We must conduct an independent review of the record and the applicable law to determine whether the result reached by the state court "contravenes or unreasonably applies clearly established federal law." Id. at 163 (internal quotation marks omitted).


With these principles in mind, we turn to an analysis of Hartman's claim. Hartman's assertion that the North Carolina short-form indictment for murder violates the Constitution rests upon two premises: First, that the Sixth Amendment and the Due Process Clause of the Fourteenth Amendment require that a state charging document include all elements of the charged offense; and second, that as a matter of state law, first degree and second degree murder are separate offenses comprising different essential elements. Hartman maintains that the decision of the state court was contrary to the first premise because, in light of the second premise, the state court could uphold the constitutionality of the short-form indictment only by concluding that due process does not, in fact, require that all elements of an offense be alleged in the charging document. As explained below, we conclude that even if Hartman is correct with respect to his first premise, his argument founders on the second premise, because under North Carolina law, first and second degree murder are not distinct crimes, but rather are simply variations of the common law crime of murder.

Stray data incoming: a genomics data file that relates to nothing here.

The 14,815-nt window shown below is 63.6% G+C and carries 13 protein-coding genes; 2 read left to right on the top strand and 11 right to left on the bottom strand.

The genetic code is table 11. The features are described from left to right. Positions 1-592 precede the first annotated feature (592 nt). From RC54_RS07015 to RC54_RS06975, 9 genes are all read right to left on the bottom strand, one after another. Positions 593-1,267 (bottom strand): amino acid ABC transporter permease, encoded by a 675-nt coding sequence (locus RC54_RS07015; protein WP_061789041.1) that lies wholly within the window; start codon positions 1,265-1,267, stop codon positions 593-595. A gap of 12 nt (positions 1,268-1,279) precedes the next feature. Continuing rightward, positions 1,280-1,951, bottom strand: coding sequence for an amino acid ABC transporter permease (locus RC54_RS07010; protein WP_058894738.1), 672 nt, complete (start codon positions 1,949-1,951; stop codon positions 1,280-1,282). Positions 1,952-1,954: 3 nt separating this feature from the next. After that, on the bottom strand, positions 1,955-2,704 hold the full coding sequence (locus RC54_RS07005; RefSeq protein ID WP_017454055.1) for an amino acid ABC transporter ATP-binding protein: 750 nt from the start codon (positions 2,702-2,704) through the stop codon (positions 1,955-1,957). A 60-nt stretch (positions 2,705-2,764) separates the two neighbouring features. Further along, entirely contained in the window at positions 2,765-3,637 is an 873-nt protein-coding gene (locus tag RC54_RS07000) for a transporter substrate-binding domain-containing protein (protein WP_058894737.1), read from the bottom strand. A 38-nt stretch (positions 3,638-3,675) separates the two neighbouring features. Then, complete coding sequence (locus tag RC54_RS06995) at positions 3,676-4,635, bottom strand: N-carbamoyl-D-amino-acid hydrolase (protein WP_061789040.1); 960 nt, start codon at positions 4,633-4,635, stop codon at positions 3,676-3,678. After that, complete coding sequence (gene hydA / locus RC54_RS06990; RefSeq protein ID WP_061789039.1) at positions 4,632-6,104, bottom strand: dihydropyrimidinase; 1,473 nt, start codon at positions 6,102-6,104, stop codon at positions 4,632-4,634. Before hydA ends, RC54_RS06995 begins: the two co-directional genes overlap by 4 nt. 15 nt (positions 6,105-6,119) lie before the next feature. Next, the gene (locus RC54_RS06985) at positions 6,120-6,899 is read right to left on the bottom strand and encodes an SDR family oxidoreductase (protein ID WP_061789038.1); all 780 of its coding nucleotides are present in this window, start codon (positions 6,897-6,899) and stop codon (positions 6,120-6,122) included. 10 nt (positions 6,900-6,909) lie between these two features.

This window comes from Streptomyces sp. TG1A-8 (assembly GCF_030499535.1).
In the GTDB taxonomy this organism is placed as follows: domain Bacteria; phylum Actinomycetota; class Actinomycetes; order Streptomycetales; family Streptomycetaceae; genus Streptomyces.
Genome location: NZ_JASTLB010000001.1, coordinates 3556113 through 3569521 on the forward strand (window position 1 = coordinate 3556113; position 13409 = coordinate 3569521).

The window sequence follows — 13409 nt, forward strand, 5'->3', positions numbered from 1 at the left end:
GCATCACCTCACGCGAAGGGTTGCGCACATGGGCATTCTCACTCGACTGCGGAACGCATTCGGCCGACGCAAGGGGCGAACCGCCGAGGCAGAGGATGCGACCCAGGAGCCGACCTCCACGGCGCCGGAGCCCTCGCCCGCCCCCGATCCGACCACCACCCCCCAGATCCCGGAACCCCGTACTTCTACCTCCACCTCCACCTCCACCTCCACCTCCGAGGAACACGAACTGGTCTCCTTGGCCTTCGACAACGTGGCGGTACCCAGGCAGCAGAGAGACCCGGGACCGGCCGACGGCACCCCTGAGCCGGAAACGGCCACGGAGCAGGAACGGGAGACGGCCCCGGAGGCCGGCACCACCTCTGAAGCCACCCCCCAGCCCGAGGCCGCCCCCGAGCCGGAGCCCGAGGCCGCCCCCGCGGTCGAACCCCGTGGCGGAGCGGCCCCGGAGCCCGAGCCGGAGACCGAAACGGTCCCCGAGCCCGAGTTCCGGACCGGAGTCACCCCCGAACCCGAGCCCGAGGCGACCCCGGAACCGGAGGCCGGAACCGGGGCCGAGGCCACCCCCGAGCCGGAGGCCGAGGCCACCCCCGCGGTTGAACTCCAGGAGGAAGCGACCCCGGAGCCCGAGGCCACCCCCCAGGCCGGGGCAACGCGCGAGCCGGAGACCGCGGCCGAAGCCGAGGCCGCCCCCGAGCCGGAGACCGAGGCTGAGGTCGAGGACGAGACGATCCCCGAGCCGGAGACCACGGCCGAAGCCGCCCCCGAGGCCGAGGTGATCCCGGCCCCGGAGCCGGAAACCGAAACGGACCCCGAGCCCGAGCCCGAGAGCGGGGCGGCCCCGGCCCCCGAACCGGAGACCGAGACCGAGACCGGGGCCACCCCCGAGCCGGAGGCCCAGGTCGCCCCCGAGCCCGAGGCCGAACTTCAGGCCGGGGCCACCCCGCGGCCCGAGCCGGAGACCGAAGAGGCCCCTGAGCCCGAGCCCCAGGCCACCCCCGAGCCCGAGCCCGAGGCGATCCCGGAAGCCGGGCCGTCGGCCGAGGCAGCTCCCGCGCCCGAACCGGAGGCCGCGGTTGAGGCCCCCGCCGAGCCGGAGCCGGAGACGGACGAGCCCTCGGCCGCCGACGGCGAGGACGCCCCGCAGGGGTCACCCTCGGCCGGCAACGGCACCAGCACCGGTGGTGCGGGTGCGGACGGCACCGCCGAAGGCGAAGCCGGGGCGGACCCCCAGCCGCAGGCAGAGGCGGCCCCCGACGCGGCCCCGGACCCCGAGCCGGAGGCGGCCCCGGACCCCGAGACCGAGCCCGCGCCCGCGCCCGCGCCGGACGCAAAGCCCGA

Elementary principles of due process require that an accused be informed of the specific charge against him. See Cole v. Arkansas, 333 U.S. 196, 201 (1948); see also In re Oliver, 333 U.S. 257, 273 (1948) ("A person's right to reasonable notice of a charge against him, and an opportunity to be heard in his defense . . . are basic in our system of jurisprudence . . . ."). This requirement is also imposed by the Sixth Amendment, which provides, in relevant part, that "[i]n all criminal prosecutions, the accused shall enjoy the right . . . to be informed of the nature and cause of the accusation." U.S. Const. amend VI. In this regard, the Due Process Clause and the Sixth Amendment provide essentially the same protection to defendants. See Fawcett v. Bablitch, 962 F.2d 617, 618 (7th Cir. 1992).

Hartman maintains that the...